Moi Helsinki: Design for Public Use & Localisation of Social Media.
School of Arts, Design and Architecture | Master's thesis
P1 OPINNÄYTTEET D 2016 Kazantsev
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AbstractSocial and technological developments, in particular, large data aggregation and collection initiatives are shifting power structures in western societies creating new opportunities for social change. However, there is inequality in the way these opportunities are distributed. The most advance methods of data processing and knowledge extraction are employed mostly by state authorities and corporate businesses; while general audiences are being passively observed and measured by them. This is evident in the ways that social media services like Facebook and Twitter store and accumulate information about individuals. The public has access to some of these data through e.g. open application programming environments (APIs). At the same time, an average citizen does not have the skills of programming, data mining, and information analysis that meaningful interaction with these services requires. This work argues that media design practices targeted at supporting civic engagement may address some of these inequalities. The thesis suggests a model of design for public use that is focused on sharing open data in between the public, the state and the market. The model is aimed at establishing a support system, which would allow active and meaningful citizen engagement with open data that is generated online. This constitutes a first proposal of what can media design for public use be. The model of media design for public use and related implications are explored through the design and development of a proof-of-concept prototype of a service called Moi Helsinki. Moi Helsinki is a location-based event calendar for Helsinki area that aggregates and visualizes public events retrieved from Facebook, using the available API, reinterpreting and visualizing this data again. The prototype website provides thus the public with an opportunity to engage with local data that, while usually stored in the Facebook database, is not currently meaningfully accessible through the standard FB interface. The interaction design solutions and the user interface have been iterated to find flexible touch points in between users (in this case Helsinki citizens) and the data. The work carried on shows that relatively inexpensive methods could indeed be employed to let the public engage in meaningful ways with data extracted from social media. The next steps in developing the concept of design for public use should also involve more active user participation in shaping shared data. Moreover to be genuinely democratic these kinds of practices will also require engagement, support and facilitation from the state. At the moment, designers can already broaden up the horizon of their practice to include a systemic vision of data circulation in the society.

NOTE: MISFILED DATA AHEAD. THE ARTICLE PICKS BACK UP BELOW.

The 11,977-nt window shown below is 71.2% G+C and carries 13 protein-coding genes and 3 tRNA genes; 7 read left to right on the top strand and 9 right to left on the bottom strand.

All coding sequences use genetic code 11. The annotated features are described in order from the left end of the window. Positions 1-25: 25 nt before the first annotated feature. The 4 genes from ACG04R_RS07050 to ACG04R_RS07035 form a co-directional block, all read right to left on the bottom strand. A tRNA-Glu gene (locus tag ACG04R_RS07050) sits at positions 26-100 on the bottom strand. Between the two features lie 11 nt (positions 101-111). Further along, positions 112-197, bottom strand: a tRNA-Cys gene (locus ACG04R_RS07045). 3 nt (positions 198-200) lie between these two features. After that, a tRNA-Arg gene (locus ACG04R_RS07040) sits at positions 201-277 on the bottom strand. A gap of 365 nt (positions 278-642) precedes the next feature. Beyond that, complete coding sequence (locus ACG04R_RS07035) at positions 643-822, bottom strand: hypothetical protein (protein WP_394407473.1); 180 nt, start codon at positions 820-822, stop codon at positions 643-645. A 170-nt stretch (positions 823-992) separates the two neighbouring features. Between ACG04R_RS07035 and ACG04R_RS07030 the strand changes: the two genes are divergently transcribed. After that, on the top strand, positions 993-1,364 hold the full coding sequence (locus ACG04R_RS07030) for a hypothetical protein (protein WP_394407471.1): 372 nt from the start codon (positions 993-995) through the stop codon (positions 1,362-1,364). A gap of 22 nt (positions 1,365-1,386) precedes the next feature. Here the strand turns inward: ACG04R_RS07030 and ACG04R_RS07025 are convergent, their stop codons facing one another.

Thesis advisorBotero, Andrea
media design, social media, public use, user interface design, civic engagement, communication design